Happy Friday Bloggies!
Only a few more hours till the weekend kicks off – woop woop! What are your plans? I’m looking forward to a lunch date with one of my besties (restaurant review coming on Monday!), heading out for drinks with another bestie, and of course, some extra rest this weekend. I feel like a bit of a broken record but lately, by the time Friday hits, I’m completely wiped!
Today is the fourth Spotlight on Spring Produce feature, and today it’s all about leeks! I’ll move all of this series over to the Top Posts page under Nutrition pretty soon, but if you’ve missed the previous posts, check out asparagus and peas here, fennel here, and artichokes here.)
First things first: What’s a leek?
Leeks belong to the same family as onions and garlic, but with 90% water content, they’re less dense and are easier to digest. The tasty bits are the white and light green parts, but the dark green parts at the end are packed with nutrition. Leeks aren’t as strong tasting as onions, and even better, they won’t make you tear up when you slice them!
What nutritional goodies does a leek have to offer?
Lots! Apart from being very high in fiber, leeks also contain minerals like calcium, potassium, magnesium, phosphorous, and iron. Vitamin-wise, there’s A, C, K, a little bit of the B’s, and folic acid.
What sort of health problems can leeks help to cure?
Leeks have been used in many countries to improve human health. For example, the iron in leeks can help to combat anemia, and the vitamin C helps our bodies to absorb the iron as effectively as possible. Leeks also have antiseptic and anti-inflammatory properties, so the juice has been used to improve our immune systems, treat arthritis, and prevent/fight cancer. Finally, the minerals found in leeks make them effective in helping to reduce blood pressure and cholesterol. Talk about multitasking, hey?
OK, so how do you cook with leeks?
Well, let me just start by saying that it’s been a big week for chicken in this house… and a big week for mushrooms too now that I think about it. (Sorry to the veggies and vegans… I promise some recipes sans-meat next week!) Leeks can be eaten raw, but their taste mellows out when they’re cooked – just like onions and garlic. The following dinner may look very similar to my Recipe of the Week, but the taste is quite different and the leeks are absolutely delicious. Nom nom noms.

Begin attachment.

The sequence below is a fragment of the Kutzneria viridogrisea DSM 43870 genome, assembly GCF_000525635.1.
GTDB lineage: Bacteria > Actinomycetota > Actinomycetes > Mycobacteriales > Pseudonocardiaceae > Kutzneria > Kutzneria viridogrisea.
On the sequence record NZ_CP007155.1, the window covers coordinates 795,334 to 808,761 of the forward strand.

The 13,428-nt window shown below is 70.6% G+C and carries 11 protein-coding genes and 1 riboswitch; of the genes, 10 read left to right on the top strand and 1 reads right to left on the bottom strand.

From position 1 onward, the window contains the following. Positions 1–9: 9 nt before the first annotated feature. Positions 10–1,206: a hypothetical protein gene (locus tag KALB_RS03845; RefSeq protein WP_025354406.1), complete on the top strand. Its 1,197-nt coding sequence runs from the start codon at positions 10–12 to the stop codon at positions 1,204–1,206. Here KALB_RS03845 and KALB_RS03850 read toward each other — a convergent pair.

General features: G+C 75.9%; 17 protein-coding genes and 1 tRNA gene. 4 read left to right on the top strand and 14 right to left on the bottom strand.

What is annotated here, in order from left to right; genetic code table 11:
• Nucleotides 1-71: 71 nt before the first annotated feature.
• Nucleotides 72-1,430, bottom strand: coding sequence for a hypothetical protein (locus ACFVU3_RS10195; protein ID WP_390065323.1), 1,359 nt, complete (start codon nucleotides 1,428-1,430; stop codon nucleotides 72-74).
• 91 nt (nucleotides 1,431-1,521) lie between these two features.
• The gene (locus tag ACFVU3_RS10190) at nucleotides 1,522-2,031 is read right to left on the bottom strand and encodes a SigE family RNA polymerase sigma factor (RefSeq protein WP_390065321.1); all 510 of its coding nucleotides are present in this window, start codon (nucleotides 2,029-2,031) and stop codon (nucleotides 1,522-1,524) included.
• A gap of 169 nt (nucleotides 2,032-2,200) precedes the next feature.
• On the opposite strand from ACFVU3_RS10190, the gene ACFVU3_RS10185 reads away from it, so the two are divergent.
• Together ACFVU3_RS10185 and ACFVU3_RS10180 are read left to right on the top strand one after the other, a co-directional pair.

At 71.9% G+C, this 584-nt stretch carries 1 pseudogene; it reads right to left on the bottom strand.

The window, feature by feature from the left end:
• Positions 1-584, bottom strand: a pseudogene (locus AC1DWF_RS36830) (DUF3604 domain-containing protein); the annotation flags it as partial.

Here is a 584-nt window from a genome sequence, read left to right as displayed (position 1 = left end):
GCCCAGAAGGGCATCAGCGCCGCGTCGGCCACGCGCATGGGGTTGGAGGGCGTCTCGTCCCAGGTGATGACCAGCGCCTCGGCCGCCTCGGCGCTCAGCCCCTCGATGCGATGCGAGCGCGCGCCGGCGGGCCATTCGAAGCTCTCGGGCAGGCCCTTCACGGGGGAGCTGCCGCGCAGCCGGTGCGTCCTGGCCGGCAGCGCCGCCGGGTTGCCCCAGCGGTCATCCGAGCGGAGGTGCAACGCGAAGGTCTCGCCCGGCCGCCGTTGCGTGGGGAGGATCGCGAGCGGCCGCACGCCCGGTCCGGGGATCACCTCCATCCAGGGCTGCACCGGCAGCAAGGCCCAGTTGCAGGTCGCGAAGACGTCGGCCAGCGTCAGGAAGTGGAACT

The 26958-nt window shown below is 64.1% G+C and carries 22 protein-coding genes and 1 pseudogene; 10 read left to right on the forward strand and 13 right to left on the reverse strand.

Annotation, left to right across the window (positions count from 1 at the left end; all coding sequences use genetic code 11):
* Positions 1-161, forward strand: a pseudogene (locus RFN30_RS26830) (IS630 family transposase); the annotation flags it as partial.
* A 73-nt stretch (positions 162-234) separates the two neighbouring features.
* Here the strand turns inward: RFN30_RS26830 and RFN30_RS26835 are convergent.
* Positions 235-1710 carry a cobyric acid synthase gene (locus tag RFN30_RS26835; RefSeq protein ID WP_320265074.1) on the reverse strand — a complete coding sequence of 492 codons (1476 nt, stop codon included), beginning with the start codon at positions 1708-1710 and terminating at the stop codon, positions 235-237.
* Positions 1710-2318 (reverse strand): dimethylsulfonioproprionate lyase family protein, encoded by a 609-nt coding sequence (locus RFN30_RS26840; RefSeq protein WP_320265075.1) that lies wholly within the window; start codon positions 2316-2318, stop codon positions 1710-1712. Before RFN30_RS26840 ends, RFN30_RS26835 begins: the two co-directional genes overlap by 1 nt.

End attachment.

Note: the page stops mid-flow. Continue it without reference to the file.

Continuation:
Chicken with Mushrooms and Braised Leeks
- 2 leeks
- 3 cloves minced garlic
- 1 cup low sodium vegetable broth
- 1 tsp dried rosemary, crumbled
- 2 tsp extra-virgin olive oil
- 2 boneless, skinless chicken breasts, about 130g each
- sea salt and black pepper
- 2 cups sliced button mushrooms
- 2 tbsp freshly chopped parsley
Preheat oven to 400°F.
Cut the darkest parts off of the leeks, and slice the remaining light green and white parts lengthwise. Wash them to remove any dirt, then place them in a baking dish. Evenly distribute the minced garlic over top. Crumble the rosemary over the leeks, then bake them in the oven for about 30 minutes.
Meanwhile, remove any visible fat from the chicken breasts and sprinkle them with sea salt and black pepper. Spray a frying pan with olive oil and sear each chicken breast on each side until the outside is lightly browned. Remove the chicken from the pan, but don’t clean it yet. Add the sliced mushrooms and sautee in a splash of broth and black pepper until slightly softened.
After the leeks have baked for 20 minutes, remove the baking dish from the oven. Add the chicken and mushrooms to the dish, and let the chicken sit in the broth at the bottom.
Return it to the oven and bake for another 15 minutes or until chicken is no longer pink in the middle. Sprinkle with chopped parsley and serve.
Nutrition per serving: 278 calories, 7g fat (1g saturated), 75mg cholesterol, 143mg sodium, 18g carbs, 2g fiber, 5g sugar, 36g protein.
Alternatively, you could make this as a side dish without the chicken. I had a bit left over and happily ate it for lunch the next day with some leftover rice – ’twas lovely!
Alright, that’s all for me today! Before you head off, I want to know…
- What’s your favourite way to cook with leeks? I loved the dinner above, but I also really enjoyed this Mushroom and Leek Fritatta. Mushrooms and leeks were meant to be together if you ask me.
- Do you have plans to cook up anything tasty this weekend?